On Valentine's Day 1990 it happened that colleagues came to dinner at my studio and we talked about the Princess. I remember saying that I would like the concerto to be a portrait of her, with an opening motif which should contain the possibilities of a complete picture within it - a simple motif, innocent and gay, full of life and compassion and joy.  I went over to the piano and played a simple 4-note motif that came into my head from nowhere at all.  I knew immediately that it could be the basis of the work. I kept hearing the opening in my head but although I continually wrote sketches I could never get any further to my satisfaction. One afternoon after lunch I dozed off and dreamed of a counter-melody set against it, but unbelievably high up. I wrote it down for very high violins. The combination of these two strands worked wonderfully and the whole of the first movement derived from it. It was a big first movement of about twelve and a half minutes and I was delighted with the form of it,  brought to a close, quite unusually, by a cadenza. I rang The Philharmonia and asked if they had got anyone to agree to play it yet.

They were having difficulty. Evgeny Kissin had been proposed but he hadn't the time and all the other big pianists seemed either to be engaged for years in advance or didn't have time to learn a new work. Rodney said that 'the boys all say you could play it yourself' - 'boys' being the members of The Philharmonia. I considered this. I said that I would have to practise extremely hard. This didn't seem to bother them but it certainly bothered me.  As I wrote the second and third movements I started to practise the solo part. Meanwhile CBS/Sony seemed to be delighted by the idea of an album: 'Concerto for a Princess'.  With it we could record the cello concerto 'Diversions' and the concerto for orchestra, 'Toccata' and dates were fixed for a recording in December.

I practised the concerto like mad once I'd finished it.  The recordings took place on 19-21 December and went wonderfully, with Sir David Willcocks conducting the concerto and myself conducting Diversions and Toccata. Robert Cohen was the soloist in 'Diversions' and Christopher Palmer produced the album. I played the solo piano part from memory on the brand-new £90,000 Fazioli concert grand which Sony studios had just bought. It felt as if I'd done it all my life and these sessions for me were like going to heaven.

Not so for Ian Groves from Sony. He came to hear Toccata and was scared stiff. He was unused to classical orchestral sessions and thought I was bullying the players.  In fact everybody was enjoying themselves immensely even if it was exacting. But I started to wonder how he would manage with the Royals!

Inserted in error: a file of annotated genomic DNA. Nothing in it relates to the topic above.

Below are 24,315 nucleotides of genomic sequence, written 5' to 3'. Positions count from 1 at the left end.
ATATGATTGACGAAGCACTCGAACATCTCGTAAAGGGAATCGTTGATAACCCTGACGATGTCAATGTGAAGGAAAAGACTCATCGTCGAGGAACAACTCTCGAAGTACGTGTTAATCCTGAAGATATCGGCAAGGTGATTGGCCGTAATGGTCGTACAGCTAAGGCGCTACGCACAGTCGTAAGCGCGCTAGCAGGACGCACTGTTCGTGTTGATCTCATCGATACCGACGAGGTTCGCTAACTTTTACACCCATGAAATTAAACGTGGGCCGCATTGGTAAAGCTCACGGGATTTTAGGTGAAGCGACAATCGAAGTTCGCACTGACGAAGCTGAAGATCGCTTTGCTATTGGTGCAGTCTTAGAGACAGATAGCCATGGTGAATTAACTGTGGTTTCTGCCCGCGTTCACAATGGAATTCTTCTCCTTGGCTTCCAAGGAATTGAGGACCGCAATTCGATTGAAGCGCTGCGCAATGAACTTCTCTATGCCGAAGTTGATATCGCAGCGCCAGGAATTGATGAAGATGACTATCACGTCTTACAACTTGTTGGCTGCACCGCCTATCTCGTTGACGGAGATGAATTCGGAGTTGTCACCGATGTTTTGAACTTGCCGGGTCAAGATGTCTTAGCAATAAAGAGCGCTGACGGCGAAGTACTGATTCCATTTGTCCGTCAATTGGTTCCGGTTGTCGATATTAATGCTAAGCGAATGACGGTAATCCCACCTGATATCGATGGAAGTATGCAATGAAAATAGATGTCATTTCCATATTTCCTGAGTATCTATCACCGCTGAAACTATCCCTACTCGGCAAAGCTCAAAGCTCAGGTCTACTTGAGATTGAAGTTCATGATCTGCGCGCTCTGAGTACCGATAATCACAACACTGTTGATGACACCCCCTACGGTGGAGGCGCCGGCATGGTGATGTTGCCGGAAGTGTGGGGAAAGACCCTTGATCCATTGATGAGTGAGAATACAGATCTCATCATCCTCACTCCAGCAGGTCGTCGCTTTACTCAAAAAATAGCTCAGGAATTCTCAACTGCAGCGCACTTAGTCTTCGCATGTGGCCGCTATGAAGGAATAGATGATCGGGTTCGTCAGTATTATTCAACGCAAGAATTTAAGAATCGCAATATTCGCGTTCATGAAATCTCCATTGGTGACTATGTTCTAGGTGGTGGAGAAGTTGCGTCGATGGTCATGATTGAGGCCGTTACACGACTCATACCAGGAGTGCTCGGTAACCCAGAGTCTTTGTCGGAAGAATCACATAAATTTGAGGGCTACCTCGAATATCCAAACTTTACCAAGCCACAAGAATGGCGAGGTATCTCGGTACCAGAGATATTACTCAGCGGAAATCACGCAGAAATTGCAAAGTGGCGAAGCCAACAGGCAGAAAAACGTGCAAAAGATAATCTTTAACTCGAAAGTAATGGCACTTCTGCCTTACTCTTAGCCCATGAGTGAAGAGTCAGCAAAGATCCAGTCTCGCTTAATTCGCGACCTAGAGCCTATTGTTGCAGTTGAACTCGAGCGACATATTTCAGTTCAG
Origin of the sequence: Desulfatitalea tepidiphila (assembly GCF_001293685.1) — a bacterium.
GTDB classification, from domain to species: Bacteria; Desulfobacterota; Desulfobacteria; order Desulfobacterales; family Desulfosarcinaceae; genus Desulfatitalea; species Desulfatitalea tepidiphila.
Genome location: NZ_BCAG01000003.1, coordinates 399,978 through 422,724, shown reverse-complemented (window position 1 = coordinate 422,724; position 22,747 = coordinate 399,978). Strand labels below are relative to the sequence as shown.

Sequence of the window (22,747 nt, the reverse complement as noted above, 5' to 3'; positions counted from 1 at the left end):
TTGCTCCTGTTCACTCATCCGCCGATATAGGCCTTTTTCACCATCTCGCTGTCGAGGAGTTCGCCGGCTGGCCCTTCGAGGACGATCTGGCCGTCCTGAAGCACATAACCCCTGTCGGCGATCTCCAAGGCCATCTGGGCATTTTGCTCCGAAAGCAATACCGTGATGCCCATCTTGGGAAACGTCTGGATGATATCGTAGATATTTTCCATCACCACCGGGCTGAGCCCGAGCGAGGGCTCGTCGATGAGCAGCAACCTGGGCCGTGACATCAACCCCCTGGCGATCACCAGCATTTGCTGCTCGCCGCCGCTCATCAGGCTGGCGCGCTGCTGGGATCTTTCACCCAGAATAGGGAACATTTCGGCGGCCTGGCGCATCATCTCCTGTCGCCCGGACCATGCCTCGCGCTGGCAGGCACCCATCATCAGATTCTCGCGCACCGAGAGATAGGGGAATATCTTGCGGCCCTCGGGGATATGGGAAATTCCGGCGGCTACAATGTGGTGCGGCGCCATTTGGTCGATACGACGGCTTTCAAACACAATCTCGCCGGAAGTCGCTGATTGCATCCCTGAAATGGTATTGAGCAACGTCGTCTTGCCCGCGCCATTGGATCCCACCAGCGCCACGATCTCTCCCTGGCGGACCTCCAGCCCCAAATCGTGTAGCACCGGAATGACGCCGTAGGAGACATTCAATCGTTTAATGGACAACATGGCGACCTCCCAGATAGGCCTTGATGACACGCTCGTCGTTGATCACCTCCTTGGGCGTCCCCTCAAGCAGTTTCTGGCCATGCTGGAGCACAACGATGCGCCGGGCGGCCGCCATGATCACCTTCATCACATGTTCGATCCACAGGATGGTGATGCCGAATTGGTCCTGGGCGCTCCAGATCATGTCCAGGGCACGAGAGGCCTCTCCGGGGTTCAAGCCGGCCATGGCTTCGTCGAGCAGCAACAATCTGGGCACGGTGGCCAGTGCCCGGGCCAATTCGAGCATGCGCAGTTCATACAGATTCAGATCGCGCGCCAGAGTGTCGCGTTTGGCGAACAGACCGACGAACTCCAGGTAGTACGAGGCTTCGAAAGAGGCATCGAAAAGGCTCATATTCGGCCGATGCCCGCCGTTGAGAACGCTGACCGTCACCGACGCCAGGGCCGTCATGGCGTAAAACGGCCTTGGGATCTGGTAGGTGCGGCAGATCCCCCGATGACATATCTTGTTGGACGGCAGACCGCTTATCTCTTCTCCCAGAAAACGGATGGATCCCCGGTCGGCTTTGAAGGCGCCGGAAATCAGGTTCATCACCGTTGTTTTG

The concert at the RFH with Princess Diana was due to take place on 19th May. We had recorded the album in December to give plenty of time to get the album out. To me it seemed as if the offer of a piano concerto commission for Diana was the greatest opportunity for a record company that one could possibly imagine. But then I was told that the Palace did not want to have publicity in regard to the concerto, which was a great disappointment.

The RFH concert on May 19 was wonderful. I had considerable nerves. I lay on the couch in the solo artists  dressing room and thought the concerto through to check memory. Half way through the first movement I couldn't remember what should happen next. I began to sweat. Then I thought: I just have to go out there and trust. Jump off the cliff. I walked out onto the platform looking up at HRH Diana, The Princess of Wales in the Royal Box looking magnificent in a blue dress with a diamond tiara. I sat down with the orchestra and the minute I began all was magical. I thought: this is the most marvellous thing one could do in this world. To play my own music supported by an orchestra of 'angels'. We invited many friends to the dressing room for champagne. The artists were invited to meet the Princess and I spoke to her for quite a while and was utterly charmed. She was well-informed on music and radiated interest and delight in life.  Jonathan Morrish who ran PR at Sony managed to get a photo of me with Diana and I gave her a copy of the new CD with the concerto and a score of it that I had had bound in silk at Asprey's. I received a lovely letter from her, thanking me.'

Although I was to play the concerto several more times at that period my main energies turned back once again to composing and it was only when I started to perform my own works on disk, first with Madeleine Mirchell in 2005 on the Naxos album 'Music for piano and strings', that I again took it seriously.

I took it even more seriously in 2009 when approached by the brilliant young German cellist Benedict Kloeckner who had won the top EU prize by playing my 'Diversions' in the original version for cello and piano. Together we made a virtuosic album of my works for piano and cello named  'Diversions' which was released by the German label Genuin in 2015 and received considerable critical acclaim (see reviews.)

In August 2016 I acted as pianist to the tenor Richard Edgar Wilson in recording an album of vocal works composed over the whole span of my lifetime.'